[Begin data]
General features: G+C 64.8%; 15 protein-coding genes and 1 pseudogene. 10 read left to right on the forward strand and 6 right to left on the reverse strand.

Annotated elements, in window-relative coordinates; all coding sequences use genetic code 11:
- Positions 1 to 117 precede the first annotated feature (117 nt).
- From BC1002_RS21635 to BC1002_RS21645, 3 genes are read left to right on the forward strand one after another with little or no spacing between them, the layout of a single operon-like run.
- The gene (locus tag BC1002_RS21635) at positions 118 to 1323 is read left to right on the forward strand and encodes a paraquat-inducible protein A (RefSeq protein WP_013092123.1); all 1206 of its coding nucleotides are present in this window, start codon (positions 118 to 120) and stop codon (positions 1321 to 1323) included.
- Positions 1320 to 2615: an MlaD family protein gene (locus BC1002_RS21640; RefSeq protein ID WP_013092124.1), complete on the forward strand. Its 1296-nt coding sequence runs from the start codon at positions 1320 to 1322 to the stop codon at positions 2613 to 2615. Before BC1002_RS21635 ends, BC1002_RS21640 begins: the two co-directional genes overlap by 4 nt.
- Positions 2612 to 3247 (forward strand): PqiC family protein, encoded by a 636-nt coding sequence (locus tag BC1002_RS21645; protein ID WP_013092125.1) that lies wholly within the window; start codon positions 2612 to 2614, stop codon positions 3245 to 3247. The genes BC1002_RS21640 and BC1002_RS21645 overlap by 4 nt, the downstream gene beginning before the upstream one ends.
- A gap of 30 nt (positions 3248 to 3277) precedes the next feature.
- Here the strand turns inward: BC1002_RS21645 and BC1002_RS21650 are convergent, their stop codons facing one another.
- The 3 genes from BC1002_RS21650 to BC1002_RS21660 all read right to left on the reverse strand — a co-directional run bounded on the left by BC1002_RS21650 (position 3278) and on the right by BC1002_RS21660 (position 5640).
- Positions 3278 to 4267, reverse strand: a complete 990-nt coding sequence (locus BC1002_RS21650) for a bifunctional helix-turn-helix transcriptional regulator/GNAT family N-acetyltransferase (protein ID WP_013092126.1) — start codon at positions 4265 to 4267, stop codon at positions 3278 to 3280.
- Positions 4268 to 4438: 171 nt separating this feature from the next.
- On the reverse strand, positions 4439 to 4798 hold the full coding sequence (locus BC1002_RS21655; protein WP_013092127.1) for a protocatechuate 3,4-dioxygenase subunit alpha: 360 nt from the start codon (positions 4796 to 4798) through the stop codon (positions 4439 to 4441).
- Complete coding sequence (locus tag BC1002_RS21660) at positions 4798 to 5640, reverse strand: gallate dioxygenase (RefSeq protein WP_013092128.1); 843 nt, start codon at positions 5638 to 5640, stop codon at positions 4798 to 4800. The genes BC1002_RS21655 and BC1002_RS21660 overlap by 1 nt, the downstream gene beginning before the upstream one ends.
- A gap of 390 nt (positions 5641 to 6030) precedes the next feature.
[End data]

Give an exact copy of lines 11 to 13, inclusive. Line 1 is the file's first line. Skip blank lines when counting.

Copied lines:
- Positions 3278 to 4267, reverse strand: a complete 990-nt coding sequence (locus BC1002_RS21650) for a bifunctional helix-turn-helix transcriptional regulator/GNAT family N-acetyltransferase (protein ID WP_013092126.1) — start codon at positions 4265 to 4267, stop codon at positions 3278 to 3280.
- Positions 4268 to 4438: 171 nt separating this feature from the next.
- On the reverse strand, positions 4439 to 4798 hold the full coding sequence (locus BC1002_RS21655; protein WP_013092127.1) for a protocatechuate 3,4-dioxygenase subunit alpha: 360 nt from the start codon (positions 4796 to 4798) through the stop codon (positions 4439 to 4441).